Why did a practice that had been considered a duty stop being a duty, or, conversely, why did daughters lose the right they had previously enjoyed of receiving from their parents the wherewithal to contribute to the support of their marriage? Despite the many historical and anthropological studies about dowry, to the best of my knowledge this is the first analysis of its disappearance. My hypothesis at a general level is that the institution of dowry was among the many fetters to the development of capitalism, such as entail, monopolies, and the privileges of the nobility, of churchmen, and of army officers, that disappeared as the influence of industrial capital spread worldwide. Yet entail, monopolies, and privileges were abolished legally, whereas the dowry was not abolished legally, it disappeared in practice. Thus the question remains: what led individual families to change their customs regarding dowry?
And they changed remarkably. I found that, in the seventeenth century, practically all propertied families in São Paulo endowed every one of their daughters, favoring them by giving dowries far exceeding the value of what their brothers would inherit later on. By the early nineteenth century, in contrast, long before the custom of dowry had disappeared, less than a third of the propertied families in São Paulo were endowing their daughters, and those who did gave comparatively smaller dowries, with a very different content, while some families endowed only one or two of several daughters.
How to explain this transformation in customs? I will argue throughout this book that the practice of dowry altered because of changes in society, the family, and marriage. Since dowry is a transfer of property between family members, changes in the concept of property, in the way property is acquired and held, or in business practices are relevant to an understanding of change in the institution of dowry, as are changes in the function of the family in society, the way it is integrated into production, and how it supports its members.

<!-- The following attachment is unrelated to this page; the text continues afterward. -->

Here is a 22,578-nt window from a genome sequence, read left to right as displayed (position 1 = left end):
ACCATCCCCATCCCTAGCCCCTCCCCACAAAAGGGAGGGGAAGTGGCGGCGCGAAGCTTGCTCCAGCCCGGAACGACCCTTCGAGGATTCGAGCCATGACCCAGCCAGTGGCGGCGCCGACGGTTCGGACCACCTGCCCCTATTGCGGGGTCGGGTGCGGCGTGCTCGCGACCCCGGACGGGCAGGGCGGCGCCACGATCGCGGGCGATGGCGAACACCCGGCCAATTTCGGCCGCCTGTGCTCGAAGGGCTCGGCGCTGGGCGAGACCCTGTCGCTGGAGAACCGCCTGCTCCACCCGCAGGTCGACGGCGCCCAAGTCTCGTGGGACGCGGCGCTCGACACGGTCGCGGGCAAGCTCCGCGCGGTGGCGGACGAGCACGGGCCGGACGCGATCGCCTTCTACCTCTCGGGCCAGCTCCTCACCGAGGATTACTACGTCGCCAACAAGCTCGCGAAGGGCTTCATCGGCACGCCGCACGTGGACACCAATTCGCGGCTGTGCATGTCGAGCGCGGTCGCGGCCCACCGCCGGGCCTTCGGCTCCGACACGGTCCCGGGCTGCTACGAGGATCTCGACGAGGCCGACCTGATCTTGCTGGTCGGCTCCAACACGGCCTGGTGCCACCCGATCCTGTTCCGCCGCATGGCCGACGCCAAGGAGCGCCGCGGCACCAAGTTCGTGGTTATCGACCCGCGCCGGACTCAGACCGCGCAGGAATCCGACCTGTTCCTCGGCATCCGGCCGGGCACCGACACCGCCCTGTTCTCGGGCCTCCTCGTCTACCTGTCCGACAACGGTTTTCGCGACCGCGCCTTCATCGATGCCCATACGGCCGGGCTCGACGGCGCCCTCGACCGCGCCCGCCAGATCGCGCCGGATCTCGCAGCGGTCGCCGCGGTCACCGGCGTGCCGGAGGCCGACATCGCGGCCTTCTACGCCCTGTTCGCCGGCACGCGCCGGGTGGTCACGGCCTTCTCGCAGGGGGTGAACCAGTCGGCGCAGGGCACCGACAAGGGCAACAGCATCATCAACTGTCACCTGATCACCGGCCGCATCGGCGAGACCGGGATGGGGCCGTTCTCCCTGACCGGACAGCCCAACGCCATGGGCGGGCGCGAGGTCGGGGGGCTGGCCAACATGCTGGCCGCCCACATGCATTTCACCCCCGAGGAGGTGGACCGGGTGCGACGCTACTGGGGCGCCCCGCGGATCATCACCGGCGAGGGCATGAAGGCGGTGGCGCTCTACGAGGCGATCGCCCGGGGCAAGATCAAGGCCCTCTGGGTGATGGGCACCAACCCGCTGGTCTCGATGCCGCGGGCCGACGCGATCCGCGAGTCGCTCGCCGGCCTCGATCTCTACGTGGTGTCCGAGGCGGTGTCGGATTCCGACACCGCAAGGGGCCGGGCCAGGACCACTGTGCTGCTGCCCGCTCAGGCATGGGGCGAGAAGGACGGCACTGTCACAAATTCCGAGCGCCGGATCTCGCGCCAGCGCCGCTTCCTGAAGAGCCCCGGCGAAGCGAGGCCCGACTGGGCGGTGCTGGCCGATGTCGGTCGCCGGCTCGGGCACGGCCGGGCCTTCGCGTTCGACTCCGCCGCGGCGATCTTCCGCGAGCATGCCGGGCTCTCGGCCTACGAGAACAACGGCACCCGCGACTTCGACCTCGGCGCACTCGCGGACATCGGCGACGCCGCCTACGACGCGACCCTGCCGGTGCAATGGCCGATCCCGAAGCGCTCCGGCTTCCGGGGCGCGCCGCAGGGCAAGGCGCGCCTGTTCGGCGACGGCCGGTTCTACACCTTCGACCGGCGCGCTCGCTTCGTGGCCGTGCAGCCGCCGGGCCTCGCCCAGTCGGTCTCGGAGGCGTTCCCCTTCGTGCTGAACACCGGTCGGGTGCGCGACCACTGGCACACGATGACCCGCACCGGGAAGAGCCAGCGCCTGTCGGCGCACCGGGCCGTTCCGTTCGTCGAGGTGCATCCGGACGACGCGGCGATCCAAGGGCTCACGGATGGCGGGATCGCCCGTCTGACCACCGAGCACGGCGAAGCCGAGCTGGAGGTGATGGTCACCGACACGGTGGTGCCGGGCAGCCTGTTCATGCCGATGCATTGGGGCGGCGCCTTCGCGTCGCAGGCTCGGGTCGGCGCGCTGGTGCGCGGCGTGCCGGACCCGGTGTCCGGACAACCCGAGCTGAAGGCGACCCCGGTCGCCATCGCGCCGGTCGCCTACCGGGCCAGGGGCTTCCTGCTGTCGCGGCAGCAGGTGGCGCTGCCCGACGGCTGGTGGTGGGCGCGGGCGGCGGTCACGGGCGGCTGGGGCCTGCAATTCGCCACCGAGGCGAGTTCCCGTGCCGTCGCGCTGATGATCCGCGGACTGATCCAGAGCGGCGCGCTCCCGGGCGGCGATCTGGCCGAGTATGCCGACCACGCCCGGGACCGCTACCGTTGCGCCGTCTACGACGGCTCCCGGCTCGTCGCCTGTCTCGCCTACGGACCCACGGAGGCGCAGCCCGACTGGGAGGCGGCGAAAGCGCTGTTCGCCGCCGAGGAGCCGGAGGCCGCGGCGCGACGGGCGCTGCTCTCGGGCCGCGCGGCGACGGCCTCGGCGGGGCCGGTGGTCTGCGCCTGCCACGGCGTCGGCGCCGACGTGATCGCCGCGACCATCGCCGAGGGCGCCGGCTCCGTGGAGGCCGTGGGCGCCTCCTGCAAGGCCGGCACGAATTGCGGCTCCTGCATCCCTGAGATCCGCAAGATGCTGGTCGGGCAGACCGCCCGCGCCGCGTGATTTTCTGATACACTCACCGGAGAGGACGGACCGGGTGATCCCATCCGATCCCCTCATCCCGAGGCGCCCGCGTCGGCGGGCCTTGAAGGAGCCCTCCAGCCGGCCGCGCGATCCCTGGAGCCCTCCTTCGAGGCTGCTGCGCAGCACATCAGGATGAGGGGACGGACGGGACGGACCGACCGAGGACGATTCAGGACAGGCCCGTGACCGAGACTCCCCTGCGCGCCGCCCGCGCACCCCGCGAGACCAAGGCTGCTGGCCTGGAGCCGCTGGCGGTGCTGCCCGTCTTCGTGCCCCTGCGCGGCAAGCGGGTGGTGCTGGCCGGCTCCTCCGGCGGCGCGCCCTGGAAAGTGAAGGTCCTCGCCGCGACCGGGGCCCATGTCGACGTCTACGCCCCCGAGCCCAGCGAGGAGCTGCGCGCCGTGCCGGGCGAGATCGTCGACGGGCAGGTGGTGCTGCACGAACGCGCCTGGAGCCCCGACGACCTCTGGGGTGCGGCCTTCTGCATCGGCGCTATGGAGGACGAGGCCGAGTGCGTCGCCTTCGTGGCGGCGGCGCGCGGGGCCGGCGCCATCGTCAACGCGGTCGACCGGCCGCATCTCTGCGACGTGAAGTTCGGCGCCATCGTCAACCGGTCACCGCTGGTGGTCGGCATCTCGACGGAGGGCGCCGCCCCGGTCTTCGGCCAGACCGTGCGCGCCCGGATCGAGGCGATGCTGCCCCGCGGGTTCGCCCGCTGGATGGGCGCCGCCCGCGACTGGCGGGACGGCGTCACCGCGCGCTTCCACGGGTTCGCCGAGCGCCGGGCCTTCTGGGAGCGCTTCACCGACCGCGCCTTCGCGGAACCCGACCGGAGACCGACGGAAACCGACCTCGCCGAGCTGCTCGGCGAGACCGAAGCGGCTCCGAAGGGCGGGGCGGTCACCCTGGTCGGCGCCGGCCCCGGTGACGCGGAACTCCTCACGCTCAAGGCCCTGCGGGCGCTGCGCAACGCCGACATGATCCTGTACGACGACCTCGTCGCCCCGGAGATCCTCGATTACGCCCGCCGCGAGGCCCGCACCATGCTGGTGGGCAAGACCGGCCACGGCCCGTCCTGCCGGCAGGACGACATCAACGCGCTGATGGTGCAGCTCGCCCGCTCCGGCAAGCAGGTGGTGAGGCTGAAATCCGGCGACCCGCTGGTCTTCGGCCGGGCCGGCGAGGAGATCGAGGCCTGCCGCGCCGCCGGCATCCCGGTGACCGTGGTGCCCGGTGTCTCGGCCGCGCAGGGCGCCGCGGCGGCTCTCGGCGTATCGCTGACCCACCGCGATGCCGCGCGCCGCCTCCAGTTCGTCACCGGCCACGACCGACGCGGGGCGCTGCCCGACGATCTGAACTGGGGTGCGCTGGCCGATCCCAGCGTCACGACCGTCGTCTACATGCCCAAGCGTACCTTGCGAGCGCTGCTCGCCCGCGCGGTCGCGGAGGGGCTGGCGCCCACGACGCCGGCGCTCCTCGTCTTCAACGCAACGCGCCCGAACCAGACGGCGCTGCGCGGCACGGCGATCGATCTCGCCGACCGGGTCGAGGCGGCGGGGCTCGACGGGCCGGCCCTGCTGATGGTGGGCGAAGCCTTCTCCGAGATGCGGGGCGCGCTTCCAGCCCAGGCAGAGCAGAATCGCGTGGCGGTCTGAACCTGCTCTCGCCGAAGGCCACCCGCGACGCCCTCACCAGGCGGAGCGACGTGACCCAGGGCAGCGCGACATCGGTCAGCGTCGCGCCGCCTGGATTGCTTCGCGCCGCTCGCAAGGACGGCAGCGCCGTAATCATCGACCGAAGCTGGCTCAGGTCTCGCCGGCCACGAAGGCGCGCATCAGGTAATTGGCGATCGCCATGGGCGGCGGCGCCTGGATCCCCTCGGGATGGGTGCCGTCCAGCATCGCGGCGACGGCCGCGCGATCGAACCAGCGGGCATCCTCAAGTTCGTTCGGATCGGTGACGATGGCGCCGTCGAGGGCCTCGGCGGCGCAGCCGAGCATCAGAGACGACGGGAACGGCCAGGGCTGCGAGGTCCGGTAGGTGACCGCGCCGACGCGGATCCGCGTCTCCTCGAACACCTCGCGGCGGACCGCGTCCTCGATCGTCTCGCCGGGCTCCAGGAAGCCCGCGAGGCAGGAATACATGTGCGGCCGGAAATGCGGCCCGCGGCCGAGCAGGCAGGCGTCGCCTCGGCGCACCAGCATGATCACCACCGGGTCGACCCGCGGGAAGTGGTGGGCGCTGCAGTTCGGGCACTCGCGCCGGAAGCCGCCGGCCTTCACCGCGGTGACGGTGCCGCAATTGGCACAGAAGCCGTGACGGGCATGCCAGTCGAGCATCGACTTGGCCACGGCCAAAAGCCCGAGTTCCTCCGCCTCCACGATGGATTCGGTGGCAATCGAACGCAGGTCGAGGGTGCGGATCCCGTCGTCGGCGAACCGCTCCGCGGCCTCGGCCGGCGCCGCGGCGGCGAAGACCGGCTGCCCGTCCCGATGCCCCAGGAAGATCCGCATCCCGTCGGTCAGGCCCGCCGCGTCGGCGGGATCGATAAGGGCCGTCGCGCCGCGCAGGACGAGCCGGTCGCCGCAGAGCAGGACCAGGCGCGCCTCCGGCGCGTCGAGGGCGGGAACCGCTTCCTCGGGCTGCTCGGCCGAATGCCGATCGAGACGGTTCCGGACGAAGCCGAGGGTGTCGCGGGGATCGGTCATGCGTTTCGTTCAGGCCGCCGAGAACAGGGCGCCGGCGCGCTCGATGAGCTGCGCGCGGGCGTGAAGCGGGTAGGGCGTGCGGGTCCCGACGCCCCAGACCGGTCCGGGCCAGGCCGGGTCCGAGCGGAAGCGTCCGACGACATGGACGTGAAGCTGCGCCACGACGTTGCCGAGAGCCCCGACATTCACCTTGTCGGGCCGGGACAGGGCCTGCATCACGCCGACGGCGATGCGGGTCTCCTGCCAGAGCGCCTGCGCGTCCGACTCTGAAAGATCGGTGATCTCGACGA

The changes experienced by Brazilian society that help explain the decline and disappearance of the dowry are many of the same transformations that have been observed in more central regions of the Western world. Through a long process that started in the eighteenth century and continued into the early twentieth century, Brazil changed from a hierarchical, ancien régimetype of society in which status, family, and patron-client relations were primary to a more individualistic society in which contract and the market increasingly reigned. A society divided vertically into family clans changed gradually into a society divided horizontally into classes. As the state grew stronger, it took over functions previously performed by the family, which in seventeenth-century São Paulo's frontier society had included municipal government and defense.
Between the seventeenth and the late nineteenth centuries, a new concept of private property developed. The family changed from being the locus of both production and consumption to being principally the locus of consumption, while "family" and "business" became formally separate. The power of the larger kin declined and the conjugal family became more important, and marriage was transformed from predominantly a property matter to an avowed "love" relationship, the economic underpinnings of which were no longer made explicit. At the same time there was a change from the strong authority of the patriarch over adult sons and daughters to their greater independence, and from arranged marriages to marriages freely chosen by the bride and groom. These transformations took place in Brazil starting in the eighteenth century and continuing throughout the nineteenth century in a gradual and complex manner so that both old and new characteristics often coexisted at a given time, sometimes even within the same family. As these changes occurred, the pr